• But you should definitely have them tour all the monuments and memorials on the Capitol grounds. It's really quite beautiful and emotional if one takes the time to realize how many people have come before us, and how much Minnesota blood has been spilled in various foreign conflicts, whether righteous or not. This is a beautiful city. (Let's just hope the litter on Summit isn't as bad as Univ. Ave, but that's a topic for another day.)
  • No story about a trip from Mpls to St. Paul, via Summit Ave, should be told without mentioning the Twin Cities Marathon. In only 24 years, this has become an institution. It is probably the most uniting event that there is between the two great cities, and especially the most noteworthly one that is actually called Twin Cities "....". It also attracts one of the largest crowds every year since 1982, when it started. The international flavor of the event is also impressive, not to even mention the great runners and wonderful stories of accomplishment from the many average runners from Minnesota and all over. I was fortunate to run in the first one and in several since.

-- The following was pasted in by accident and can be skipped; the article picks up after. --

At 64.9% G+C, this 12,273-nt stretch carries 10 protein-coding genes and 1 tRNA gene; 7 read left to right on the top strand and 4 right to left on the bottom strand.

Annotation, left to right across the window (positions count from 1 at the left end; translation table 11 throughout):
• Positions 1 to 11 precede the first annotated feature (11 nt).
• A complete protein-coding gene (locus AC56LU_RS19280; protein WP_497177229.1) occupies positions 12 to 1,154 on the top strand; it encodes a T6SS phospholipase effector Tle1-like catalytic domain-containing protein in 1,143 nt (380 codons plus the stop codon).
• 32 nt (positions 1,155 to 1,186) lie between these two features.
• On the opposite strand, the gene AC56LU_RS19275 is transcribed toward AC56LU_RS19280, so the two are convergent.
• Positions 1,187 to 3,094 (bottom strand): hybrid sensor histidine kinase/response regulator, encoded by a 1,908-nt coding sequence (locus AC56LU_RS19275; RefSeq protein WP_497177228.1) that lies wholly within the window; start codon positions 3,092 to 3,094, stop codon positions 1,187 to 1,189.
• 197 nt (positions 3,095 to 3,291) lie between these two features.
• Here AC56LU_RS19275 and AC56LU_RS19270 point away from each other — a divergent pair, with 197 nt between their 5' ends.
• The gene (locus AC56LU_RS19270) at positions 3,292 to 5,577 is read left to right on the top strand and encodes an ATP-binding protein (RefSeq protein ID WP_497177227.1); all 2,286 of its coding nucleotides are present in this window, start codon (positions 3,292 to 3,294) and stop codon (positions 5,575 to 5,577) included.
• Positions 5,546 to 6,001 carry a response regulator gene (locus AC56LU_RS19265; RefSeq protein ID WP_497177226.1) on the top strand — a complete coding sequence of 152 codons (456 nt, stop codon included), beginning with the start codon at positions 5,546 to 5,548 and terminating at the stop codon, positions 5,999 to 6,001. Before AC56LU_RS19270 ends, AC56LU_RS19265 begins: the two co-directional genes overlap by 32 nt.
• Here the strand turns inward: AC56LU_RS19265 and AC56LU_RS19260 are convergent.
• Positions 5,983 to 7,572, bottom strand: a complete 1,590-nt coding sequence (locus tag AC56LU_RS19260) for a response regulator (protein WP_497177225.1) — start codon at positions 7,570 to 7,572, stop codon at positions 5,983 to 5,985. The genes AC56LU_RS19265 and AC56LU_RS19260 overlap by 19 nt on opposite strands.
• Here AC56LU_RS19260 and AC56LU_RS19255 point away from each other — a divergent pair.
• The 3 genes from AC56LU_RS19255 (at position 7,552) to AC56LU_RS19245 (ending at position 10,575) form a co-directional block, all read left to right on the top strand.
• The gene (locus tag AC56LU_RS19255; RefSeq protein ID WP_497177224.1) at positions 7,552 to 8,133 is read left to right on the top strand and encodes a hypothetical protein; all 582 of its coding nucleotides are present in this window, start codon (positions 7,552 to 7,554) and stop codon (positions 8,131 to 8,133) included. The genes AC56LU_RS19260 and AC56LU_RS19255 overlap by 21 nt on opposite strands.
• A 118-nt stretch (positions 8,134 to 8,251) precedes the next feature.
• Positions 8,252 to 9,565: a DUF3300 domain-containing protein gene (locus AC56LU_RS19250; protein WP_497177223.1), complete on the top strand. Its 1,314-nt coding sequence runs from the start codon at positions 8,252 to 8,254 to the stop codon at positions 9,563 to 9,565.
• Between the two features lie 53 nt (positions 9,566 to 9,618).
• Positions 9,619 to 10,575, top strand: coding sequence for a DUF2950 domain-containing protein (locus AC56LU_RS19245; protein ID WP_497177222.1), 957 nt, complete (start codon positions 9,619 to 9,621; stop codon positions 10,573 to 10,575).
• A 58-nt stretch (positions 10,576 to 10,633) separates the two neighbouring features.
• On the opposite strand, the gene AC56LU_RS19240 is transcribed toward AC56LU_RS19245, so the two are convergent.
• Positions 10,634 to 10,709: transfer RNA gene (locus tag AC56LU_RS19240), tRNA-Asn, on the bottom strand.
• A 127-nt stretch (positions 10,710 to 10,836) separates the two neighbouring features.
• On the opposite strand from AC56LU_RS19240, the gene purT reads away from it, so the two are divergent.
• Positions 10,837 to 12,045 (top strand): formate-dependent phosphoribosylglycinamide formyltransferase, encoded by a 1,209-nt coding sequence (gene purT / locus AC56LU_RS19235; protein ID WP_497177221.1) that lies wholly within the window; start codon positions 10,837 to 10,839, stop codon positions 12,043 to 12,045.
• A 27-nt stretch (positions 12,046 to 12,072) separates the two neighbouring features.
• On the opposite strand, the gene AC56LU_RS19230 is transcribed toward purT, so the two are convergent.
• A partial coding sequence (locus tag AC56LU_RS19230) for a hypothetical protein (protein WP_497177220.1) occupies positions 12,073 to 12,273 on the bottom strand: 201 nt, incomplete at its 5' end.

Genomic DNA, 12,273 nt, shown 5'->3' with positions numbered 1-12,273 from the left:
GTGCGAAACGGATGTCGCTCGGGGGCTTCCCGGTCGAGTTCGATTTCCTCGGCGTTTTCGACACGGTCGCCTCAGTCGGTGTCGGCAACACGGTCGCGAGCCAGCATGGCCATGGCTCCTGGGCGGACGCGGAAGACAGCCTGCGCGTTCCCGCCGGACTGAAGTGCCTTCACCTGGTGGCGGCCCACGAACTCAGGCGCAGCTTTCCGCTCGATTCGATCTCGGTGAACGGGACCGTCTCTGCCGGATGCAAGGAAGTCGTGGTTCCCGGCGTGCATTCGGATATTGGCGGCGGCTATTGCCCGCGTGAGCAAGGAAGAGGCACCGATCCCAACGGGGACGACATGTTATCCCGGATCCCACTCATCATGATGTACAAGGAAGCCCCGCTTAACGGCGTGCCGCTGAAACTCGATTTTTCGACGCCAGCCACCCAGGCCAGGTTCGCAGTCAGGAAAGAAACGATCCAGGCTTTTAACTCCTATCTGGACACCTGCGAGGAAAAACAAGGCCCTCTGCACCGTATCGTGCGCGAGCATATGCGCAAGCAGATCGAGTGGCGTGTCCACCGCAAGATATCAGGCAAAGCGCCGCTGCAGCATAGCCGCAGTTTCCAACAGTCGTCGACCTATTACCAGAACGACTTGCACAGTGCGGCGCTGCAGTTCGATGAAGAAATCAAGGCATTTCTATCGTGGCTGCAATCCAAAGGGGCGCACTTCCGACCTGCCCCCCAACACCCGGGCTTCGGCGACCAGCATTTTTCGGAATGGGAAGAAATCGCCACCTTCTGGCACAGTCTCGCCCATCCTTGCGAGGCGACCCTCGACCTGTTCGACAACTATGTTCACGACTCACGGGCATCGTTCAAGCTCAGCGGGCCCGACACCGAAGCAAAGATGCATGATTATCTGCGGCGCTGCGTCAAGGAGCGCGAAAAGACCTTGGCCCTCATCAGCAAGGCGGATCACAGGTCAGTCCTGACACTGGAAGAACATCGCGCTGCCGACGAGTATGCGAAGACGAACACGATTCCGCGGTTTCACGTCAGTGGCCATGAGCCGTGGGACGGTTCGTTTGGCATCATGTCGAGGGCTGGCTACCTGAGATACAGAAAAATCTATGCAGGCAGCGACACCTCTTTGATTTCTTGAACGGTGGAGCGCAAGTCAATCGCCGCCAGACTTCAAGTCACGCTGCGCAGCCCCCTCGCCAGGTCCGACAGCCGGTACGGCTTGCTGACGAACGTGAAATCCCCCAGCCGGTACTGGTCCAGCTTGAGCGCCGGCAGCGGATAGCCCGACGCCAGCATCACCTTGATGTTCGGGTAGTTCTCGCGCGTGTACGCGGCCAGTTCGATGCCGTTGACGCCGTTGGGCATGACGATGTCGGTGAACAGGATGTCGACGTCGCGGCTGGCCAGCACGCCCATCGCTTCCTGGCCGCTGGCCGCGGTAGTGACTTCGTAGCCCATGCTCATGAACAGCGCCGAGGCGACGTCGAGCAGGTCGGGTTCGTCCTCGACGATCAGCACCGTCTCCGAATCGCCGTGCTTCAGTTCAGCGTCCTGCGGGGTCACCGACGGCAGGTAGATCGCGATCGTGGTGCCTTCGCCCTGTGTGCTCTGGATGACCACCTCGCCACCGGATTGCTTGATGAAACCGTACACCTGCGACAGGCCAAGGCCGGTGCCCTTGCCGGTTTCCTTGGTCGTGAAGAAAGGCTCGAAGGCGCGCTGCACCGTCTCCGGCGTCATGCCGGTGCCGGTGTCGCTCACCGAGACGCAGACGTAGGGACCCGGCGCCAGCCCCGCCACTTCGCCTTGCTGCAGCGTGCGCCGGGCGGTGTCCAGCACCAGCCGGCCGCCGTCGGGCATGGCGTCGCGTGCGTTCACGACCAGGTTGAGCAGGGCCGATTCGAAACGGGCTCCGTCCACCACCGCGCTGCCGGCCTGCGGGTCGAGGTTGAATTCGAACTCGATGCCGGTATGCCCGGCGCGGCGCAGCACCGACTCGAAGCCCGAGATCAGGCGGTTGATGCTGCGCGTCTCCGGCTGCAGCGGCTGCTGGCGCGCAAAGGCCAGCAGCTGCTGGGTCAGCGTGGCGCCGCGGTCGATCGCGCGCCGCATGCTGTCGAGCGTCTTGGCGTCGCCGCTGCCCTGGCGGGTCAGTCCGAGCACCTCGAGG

References:

  • You could refer them to the John Sanford "Prey" book. They do speak to the area around the James J. Hill mansion in early St. Paul
  • St. Paul's Summit Avenue by Ernest R. Sandeen, 1978, who was a professor at Macalester. He's the one who proclaimed that Summit Ave is the best-preserved Victorian Blvd in the US--which may have been parochial overstatement, but not way off base. 97 pages.
  • The Saint Paul Historic Preservation Commission's Historic Context Studies. It's a three-ring notebook report. One of the chapters is on Residential Real Estate Development: 1880-1950. Done in 2001. May not be in libraries, I'm not sure.
  • Claiming the City: Politics, Faith, and the Power of Place in St. Paul by Mary Lethert Wingerd, 2001. 273 pages. Would be too much to read for tomorrow.